…at the movies.
Using the phrase, “My God…” to inject gravitas into your flaccid plot. Often uttered by actors who were likely staring at a tennis ball on a stick and backdropped by a giant green screen to instill the belief they’re staring at the world exploding or a horde of giant alien dogs invading Earth or a mammoth tidal wave coming to wash away a metropolis, the phrase has become so ubiquitous that it no longer merits any serious consideration as a meaningful exclamation of awe. Let’s go the other direction, please. I’d love to see Will Ferrell utter, “My God…” into the camera, which then pans around to reveal two raccoons eating Cheetos out of a garbage can. My God, that would be awesome.
Movies where someone utters the line, “a storm is coming.” I’ll get my weather reports from the 11 o’clock news, thank you. I don’t need some old, bearded guy with a lantern spouting that line while backed with dense fog and eerie, foreboding music again. It’s been done a thousand times. The metaphor’s been over-used in describing everything from the prospect of imminent war to political shifts in national policies. ENOUGH, I say! If you want to tell us there’s conflict on the horizon, then just say it! “O my! There be conflict on the ‘morrow!”
Trailers where the narrator begins by saying, “In a world…” Yeah, a world “where everything changes;” “where the future is set in stone” or “where terror reigns” or “where cats and dogs live together.” Everyone lives in the same world, pal. Don’t tell me different. And lay off the cigarettes. Your gravelly intonation scares children and makes you sound more like a creepy old guy one might see on Dateline NBC’s “To Catch a Predator” instead of an omniscient, wizened narrator guiding the audience ever-inexorably toward its’ fate.
Parents who can’t control their kids–and bring them to R-rated movies. They inevitably freak out and start shrieking for their mommy to get them away from the bogeyman while the parents just sit there pretending nothing’s wrong. It takes twenty people giving them dirty looks and perhaps throwing various food items their way before they catch our drift and remove the kid creating the cacophony. (Hooray for “cacophonies.”) I realize you want to be able to go out with the hubby whilst simultaneously entertaining your children–but don’t do it while at thrill-fests like Alien vs. Predator and I’m an Axe Murderer Who Likes to Hide in the Bedroom Closets of Little Kids. (Did I just call Alien vs. Predator a “thrillfest?”)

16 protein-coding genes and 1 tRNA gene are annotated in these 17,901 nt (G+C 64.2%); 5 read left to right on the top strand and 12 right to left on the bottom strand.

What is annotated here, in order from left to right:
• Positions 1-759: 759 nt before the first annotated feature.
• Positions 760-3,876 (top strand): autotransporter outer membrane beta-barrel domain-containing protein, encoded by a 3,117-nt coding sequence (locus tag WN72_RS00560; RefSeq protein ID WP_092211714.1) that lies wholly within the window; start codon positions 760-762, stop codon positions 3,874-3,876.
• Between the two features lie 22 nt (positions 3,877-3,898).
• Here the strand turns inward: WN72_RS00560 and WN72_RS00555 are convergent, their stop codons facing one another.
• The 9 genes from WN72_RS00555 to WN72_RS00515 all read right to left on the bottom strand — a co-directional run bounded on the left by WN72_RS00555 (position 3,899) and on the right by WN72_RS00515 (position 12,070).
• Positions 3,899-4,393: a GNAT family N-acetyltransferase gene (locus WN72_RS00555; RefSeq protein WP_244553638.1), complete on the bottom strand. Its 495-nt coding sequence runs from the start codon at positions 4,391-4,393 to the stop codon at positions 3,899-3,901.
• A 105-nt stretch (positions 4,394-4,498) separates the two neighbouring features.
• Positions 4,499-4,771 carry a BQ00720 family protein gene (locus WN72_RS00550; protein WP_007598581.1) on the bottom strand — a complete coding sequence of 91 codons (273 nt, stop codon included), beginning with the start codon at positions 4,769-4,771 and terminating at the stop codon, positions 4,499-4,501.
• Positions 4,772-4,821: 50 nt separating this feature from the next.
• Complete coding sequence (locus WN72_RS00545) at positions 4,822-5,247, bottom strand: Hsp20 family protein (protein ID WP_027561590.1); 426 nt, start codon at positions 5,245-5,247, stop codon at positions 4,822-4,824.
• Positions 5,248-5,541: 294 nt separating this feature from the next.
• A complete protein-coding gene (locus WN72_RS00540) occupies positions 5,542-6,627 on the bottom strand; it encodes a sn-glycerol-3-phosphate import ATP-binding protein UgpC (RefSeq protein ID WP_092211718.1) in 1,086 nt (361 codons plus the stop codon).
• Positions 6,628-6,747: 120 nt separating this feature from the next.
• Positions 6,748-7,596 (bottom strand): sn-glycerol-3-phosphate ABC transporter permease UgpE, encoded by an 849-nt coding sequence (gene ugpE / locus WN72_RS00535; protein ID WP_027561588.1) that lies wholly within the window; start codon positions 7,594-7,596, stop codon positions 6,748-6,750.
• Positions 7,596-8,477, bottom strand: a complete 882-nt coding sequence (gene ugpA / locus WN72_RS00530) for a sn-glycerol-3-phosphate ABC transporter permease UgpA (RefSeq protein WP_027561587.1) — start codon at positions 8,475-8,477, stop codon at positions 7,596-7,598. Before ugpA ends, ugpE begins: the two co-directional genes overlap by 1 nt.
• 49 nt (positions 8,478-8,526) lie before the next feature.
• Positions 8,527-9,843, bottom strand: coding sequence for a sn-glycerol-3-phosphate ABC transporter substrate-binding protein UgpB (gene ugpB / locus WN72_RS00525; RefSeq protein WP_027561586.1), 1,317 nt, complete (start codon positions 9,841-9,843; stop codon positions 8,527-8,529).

Crappy sound systems. It’s 2007* and you charge 15 bucks for your tickets. The least you could do is learn how to use your digital sound equipment so the theater experience at least approaches what most Americans now have in their homes. Straining to hear what’s going on from the left front speaker that happens to be functioning doesn’t do wonders for my movie-going pleasure. Let’s try to get someone other than the 15-year old working for $4.50 an hour set up and maintain your speakers and soundboards.
Movie titles that contain the words, “Rise of.” Think of something original, you bums! Rise of the Silver Surfer, Rise of the Lycans, Rise of the Machines, Rise of the Yeast–NO MORE, I say! I’d like to see The Rise of Sanford & Son come to the screen, realized as an action techno-thriller from “acclaimed” director Michael Bay.
*Author’s note: the majority of this post was written on December 19th, 2007. I’m slowly cleaning out the closet of drafts in the bedroom that is my blog. My God, that was a great analogy.